On arrival, an entrance porch efficiently separates the cosy contemporary interior from westerly Atlantic breezes.
The main living area is an expansive amalgam of sitting, eating and cooking, each area passing seamlessly through to the next.
The generous dining alcove is surrounded by a panorama of picture-windows. An oak table seats ten, consistent with its attendant oak chairs and floor.
Oak also features in the kitchen, which is elegantly fitted out for some serious cooking, with a large Britannia 6 ring cooker, blended Silestone quartz work surfaces, and a three stool breakfast-bar preparation island. In addition, there is a variety of other premium appliances in a fine utility room off the kitchen.
Pure white and natural wood, mostly oak, feature in furniture and walls throughout this home, with wide board oak floors in the living areas.
Down the corridor, the unpretentious bedrooms too, are bright white offset with subtle tones provided by the bed linen.
The principal bedroom dramatically opens onto the sheltered back terrace through a pair of French Doors.
The adjacent ensuite bathroom is fitted with countersunk his-and-her basins.
Searows faces out across Mannin Bay – the lapping waves and rocky shoreline are just a few steps across the coast road.
A patio of informal flagging encompasses the house, and the gardens are landscaped using local stone. A gentle lawned incline to the rear leads up to a decking platform where you can share a barbecue and catch the soft ribbons of Europe’s closing sunset.
The large detached boathouse contains a full size table tennis table, and the garden furniture.
• Brittania gas range with twin ovens and 6 rings
• Integrated Fridge with Ice dispenser
• Washing machine
• Tumble dryer
• One King-size and one Super King-sizebed, and 4 Zip & Link
Tech & Entertainment
• Mobile phone coverage is patchy
• Good Wi-Fi Internet
• Flat-screen Smart TV
• DVD player
• BOSE Bluetooth speaker
• Charcoal Barbeque
• Good selection of books
• Table tennis table
• Some DVD’s
• Garage available
Out and About
For generations Connemara has been the choice of holiday location for families seeking unspoiled tranquillity. There are truly amazing blue flag beaches for surfing and kayaking, fabulous golf courses, incredible lake and river fishing and brilliant restaurants.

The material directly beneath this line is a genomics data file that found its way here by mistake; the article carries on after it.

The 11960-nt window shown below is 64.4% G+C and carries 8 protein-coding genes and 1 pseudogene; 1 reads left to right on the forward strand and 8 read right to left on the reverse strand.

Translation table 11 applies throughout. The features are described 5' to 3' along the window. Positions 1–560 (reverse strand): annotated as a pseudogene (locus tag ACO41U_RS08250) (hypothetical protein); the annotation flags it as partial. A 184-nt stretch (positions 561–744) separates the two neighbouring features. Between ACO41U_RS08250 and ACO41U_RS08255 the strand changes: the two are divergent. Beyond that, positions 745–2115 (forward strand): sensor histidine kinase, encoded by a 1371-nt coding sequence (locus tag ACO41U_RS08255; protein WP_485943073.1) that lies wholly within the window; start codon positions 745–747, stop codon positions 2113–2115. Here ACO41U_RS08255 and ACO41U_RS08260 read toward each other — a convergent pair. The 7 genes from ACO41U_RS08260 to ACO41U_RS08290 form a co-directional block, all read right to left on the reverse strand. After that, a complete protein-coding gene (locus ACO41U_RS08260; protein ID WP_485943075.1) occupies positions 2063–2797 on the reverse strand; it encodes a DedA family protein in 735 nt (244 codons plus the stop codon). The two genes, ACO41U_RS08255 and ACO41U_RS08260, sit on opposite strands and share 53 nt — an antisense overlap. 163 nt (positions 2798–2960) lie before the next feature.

Searows is about half way between Clifden and Ballyconneely, about 5 minutes away.
Known as the capital of Connemara, Clifden is packed with great shops, pubs and restaurants. Catering for all shopping and craft needs, it is the central crossroads for daytrips.
Try the Steam Cafe in the Station House complex for the best coffee. Watch out for the Arts festival (September) and Clifden Pony Show (August).
Keep your eyes open for the hardy Connemara Pony. A breed collected internationally, they are known for their athleticism, versatility and good disposition.
The small village of Roundstone is 15 minutes away, and has a number of very fine restaurants with lots of fish on the menu. The village buzzes in the evenings as visitors and locals alike gather above the naturally sheltered harbour to share a yarn and a pint.
You can climb the 300 metres to the summit of Errisbeg Mountain which rises up behind Roundstone in about two hours. The view is fantastic, and North from the summit, you will see over 365 bog-land lakes of various sizes that populate this environmentally unique habitat.
The exquisite twin beaches of Gurteen Bay and Dogs Bay are not to be missed. The pair sit back-to-back along a sandy peninsula or tombolo – a rare tidal accumulation of the remains of microscopic shellfish.
The whole region is dominated by the majestic Twelve Bens (or Pins), a series of craggy mountains in Connemara National Park that are a magnet to the serious hill walker, but it is the fast flowing rivers that have made Connemara the Mecca of Trout and Salmon fly-fishing.
A drive or cycle around the deeply indented coastline reveals many beaches of staggering beauty, and some of golden coral. You will also discover quirky little fishing harbours; sanctuary from the huge Atlantic swells.
On 15th June 1919 British aviators Alcock and Brown, made the first transatlantic flight from Newfoundland to Connemara. Taking less than 16 hours to complete the journey, they made landfall in what appeared from the air to be a suitable green field, but which turned out to be a bog, near Clifden – Derrygimlagh is still marked by a white Cairn beacon.
At the foot of the beacon the foundations remain of a Marconi station from which some of the earliest transatlantic wireless messages were sent in 1907 – a huge engineering feat at the time.
The Connemara 100 Mile Ultra Marathon, occurs in mid August every year, and passes right by Searows. There is a 30 hour limit and every participant must have their own crew with them at all times to look after water, food etc. Last year the winner did it in just under 16 hours – 6.35 miles an hour!
For Golfers, the magnificent and scenic eighteen hole Connemara Championship Golf links is just 15 minutes away.
By Air: Flights to Dublin, or Shannon airports.
Dublin Airport – Just under 4 hours from the house.
Shannon Airport – About 2 and a half hours from Searows.
Dublin City Port/Holyhead has a fast crossing and is under 4 hours from the house.